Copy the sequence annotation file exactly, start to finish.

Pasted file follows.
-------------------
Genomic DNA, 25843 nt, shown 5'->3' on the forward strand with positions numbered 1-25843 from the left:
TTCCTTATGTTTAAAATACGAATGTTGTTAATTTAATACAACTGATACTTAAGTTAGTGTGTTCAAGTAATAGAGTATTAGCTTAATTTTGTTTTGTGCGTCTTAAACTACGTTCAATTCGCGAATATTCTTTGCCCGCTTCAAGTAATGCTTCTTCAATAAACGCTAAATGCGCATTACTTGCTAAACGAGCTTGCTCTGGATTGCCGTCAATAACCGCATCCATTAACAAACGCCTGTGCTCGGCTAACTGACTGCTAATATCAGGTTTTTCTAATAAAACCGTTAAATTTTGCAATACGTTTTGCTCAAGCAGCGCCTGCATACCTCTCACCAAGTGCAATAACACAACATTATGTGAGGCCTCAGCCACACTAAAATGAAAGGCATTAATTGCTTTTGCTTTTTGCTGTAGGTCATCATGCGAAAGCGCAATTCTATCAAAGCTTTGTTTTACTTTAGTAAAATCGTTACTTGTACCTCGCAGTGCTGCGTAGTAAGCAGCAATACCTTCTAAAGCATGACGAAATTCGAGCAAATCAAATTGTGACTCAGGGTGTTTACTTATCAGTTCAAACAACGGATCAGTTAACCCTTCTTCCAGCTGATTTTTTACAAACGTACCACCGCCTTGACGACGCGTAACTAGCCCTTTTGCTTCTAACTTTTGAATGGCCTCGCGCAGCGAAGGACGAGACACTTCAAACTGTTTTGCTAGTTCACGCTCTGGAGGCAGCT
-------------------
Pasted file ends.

Genomic DNA, 25843 nt, shown 5'->3' on the forward strand with positions numbered 1-25843 from the left:
TTCCTTATGTTTAAAATACGAATGTTGTTAATTTAATACAACTGATACTTAAGTTAGTGTGTTCAAGTAATAGAGTATTAGCTTAATTTTGTTTTGTGCGTCTTAAACTACGTTCAATTCGCGAATATTCTTTGCCCGCTTCAAGTAATGCTTCTTCAATAAACGCTAAATGCGCATTACTTGCTAAACGAGCTTGCTCTGGATTGCCGTCAATAACCGCATCCATTAACAAACGCCTGTGCTCGGCTAACTGACTGCTAATATCAGGTTTTTCTAATAAAACCGTTAAATTTTGCAATACGTTTTGCTCAAGCAGCGCCTGCATACCTCTCACCAAGTGCAATAACACAACATTATGTGAGGCCTCAGCCACACTAAAATGAAAGGCATTAATTGCTTTTGCTTTTTGCTGTAGGTCATCATGCGAAAGCGCAATTCTATCAAAGCTTTGTTTTACTTTAGTAAAATCGTTACTTGTACCTCGCAGTGCTGCGTAGTAAGCAGCAATACCTTCTAAAGCATGACGAAATTCGAGCAAATCAAATTGTGACTCAGGGTGTTTACTTATCAGTTCAAACAACGGATCAGTTAACCCTTCTTCCAGCTGATTTTTTACAAACGTACCACCGCCTTGACGACGCGTAACTAGCCCTTTTGCTTCTAACTTTTGAATGGCCTCGCGCAGCGAAGGACGAGACACTTCAAACTGTTTTGCTAGTTCACGCTCTGGAGGCAGCT